3. The biodiversity of ecosystems should be maintained, while renewable resources should be consumed at a slower rate than their replenishment.

4. Basic human needs must be met in an equitable and efficient manner.

It is recognised that these conditions probably cannot be fulfilled within the present economic constraints. The situation can be roughly modelled by the equation

Impact = Population x Affluence x Technology

or, to put clearer numbers on this:


Energy consumption = population x GDP per capita x energy use per unit of GDP


or, in terms of pollution:


Pollutant emissions =population x GDP per capita x emissions per unit of GDP


Some indications of the effects on each of the three terms that might be possible were given. For example, the population might be reduced by a factor of 2 in 50-100 years through family planning and changing the role of women in society. Affluence can be maintained by increasing the length of a products useful life, more recycling, and using fewer materials in design, and this may give a factor of 3-10 over 20 years. Technology can help by improving energy conversion and distribution efficiencies, using benign sources, and improving the design of products. This may give a factor 100-1000 over 50 years.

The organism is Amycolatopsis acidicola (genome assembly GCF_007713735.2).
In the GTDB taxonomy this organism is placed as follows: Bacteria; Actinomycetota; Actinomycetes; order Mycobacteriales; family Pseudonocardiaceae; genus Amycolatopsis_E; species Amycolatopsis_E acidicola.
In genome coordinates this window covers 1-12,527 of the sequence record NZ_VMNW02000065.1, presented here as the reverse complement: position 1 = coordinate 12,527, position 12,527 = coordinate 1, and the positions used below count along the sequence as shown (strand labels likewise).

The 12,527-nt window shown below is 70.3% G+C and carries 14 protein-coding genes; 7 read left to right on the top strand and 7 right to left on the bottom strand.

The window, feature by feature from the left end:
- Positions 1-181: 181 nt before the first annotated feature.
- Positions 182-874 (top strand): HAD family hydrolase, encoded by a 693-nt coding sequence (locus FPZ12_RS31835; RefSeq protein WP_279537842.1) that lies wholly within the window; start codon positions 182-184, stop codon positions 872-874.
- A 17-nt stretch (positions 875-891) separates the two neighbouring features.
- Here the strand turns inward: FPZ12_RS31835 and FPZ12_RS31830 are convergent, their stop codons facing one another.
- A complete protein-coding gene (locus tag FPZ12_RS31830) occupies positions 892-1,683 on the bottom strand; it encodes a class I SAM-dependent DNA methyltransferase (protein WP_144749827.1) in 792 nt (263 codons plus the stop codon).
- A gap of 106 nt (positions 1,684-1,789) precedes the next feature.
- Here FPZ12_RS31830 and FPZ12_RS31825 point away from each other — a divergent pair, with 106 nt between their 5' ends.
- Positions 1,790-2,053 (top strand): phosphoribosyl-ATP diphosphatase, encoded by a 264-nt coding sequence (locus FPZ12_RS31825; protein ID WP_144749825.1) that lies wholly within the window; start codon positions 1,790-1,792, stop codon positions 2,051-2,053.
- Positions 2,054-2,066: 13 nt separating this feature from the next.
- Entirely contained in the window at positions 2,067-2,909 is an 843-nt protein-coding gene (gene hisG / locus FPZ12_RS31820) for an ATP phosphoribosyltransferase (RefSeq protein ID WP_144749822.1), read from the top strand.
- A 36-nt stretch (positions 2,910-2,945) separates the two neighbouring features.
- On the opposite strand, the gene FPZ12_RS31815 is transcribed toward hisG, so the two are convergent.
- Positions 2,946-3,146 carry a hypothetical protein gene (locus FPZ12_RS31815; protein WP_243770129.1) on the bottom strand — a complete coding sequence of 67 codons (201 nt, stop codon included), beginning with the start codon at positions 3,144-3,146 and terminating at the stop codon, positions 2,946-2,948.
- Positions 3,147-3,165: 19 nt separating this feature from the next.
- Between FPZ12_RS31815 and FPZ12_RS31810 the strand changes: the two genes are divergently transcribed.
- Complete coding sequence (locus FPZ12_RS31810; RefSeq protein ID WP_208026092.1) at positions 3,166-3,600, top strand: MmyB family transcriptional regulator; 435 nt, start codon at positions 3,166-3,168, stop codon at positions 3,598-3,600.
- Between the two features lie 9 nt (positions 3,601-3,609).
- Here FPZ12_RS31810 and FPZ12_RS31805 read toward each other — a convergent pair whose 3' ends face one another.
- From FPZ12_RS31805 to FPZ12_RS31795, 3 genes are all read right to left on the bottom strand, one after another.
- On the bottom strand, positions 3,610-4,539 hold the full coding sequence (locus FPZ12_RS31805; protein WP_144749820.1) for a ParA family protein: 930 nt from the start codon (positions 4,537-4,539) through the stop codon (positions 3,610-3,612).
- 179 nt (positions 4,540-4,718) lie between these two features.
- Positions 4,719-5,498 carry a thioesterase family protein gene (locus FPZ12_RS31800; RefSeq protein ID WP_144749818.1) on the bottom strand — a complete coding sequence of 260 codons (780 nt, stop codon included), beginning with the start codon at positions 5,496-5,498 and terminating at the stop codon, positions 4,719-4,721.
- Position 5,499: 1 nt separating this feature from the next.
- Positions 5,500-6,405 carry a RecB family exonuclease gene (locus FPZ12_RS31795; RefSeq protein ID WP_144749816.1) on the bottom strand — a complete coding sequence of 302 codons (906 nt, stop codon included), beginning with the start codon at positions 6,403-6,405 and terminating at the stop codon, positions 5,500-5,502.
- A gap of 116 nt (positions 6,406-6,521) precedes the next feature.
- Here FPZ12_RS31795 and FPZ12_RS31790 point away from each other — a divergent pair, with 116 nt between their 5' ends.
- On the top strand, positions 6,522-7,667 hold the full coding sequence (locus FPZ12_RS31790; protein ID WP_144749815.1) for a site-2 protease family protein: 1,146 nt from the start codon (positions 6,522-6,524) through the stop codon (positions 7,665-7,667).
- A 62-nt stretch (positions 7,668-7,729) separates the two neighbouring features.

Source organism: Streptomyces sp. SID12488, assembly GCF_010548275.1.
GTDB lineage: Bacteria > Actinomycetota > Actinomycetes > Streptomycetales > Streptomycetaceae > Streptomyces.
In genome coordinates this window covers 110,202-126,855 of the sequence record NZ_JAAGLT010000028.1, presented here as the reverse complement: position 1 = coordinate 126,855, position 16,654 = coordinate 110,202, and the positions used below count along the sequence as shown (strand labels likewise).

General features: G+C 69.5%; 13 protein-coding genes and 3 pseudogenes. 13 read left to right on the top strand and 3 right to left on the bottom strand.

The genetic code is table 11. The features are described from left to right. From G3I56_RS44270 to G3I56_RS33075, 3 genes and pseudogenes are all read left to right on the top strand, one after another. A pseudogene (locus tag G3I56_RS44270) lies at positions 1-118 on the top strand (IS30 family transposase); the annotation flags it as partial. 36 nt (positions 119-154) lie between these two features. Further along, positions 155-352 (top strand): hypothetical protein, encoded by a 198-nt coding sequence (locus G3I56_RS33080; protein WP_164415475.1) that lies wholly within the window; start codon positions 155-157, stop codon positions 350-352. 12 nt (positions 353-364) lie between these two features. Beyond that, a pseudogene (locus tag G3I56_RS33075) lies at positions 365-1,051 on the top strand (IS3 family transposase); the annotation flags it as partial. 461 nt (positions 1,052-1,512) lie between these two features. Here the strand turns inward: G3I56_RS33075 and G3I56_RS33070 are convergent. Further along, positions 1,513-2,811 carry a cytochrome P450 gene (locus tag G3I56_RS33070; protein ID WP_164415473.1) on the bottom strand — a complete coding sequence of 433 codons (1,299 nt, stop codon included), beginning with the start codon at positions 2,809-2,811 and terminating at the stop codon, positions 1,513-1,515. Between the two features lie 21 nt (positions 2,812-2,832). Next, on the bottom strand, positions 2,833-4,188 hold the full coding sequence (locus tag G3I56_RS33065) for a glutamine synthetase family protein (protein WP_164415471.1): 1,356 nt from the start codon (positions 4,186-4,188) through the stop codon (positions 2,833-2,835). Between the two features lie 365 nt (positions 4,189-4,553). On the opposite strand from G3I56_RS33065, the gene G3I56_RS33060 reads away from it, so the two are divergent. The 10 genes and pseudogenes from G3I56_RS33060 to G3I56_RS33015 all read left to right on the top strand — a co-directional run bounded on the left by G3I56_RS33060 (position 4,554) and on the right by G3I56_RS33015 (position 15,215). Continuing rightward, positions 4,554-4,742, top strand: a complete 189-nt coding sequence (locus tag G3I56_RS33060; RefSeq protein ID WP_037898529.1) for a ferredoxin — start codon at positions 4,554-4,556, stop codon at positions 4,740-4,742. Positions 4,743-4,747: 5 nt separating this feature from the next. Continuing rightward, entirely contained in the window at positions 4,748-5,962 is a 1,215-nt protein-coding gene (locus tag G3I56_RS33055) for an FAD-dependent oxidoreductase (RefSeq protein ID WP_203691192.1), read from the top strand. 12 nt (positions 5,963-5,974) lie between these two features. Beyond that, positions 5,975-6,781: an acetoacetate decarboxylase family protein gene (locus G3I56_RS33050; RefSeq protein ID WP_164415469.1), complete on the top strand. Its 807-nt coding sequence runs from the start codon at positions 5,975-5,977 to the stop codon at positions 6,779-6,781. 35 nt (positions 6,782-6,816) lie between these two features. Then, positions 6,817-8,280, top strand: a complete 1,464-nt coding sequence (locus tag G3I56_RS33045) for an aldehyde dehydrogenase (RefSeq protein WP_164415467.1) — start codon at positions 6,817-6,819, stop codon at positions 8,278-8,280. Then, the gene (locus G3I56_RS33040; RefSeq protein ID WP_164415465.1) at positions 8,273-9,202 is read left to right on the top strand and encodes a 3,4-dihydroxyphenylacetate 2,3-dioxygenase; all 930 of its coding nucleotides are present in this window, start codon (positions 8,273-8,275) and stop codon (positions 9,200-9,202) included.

There are some key principles underlying sustainable development. For example, the precautionary principle, which has generated so much controversy. Engineers are not uncomfortable with it, but it tends to be used by opponents of a scheme to block any action at all. Its use should be founded on what is known and the real risks.

One of the most important measures is the `Environmental Footprint', which is roughly the area of the Earth's surface that is needed to support an activity. The pattern of consumption in Western lifestyles results in footprints much larger than the available land. In cities, the overshoot factors are for 20 for Bath, 125 for London, 16 for Santiago de Chile, and 200 for Vancouver. The average citizen of Bath requires 3.48 ha. of land to support him.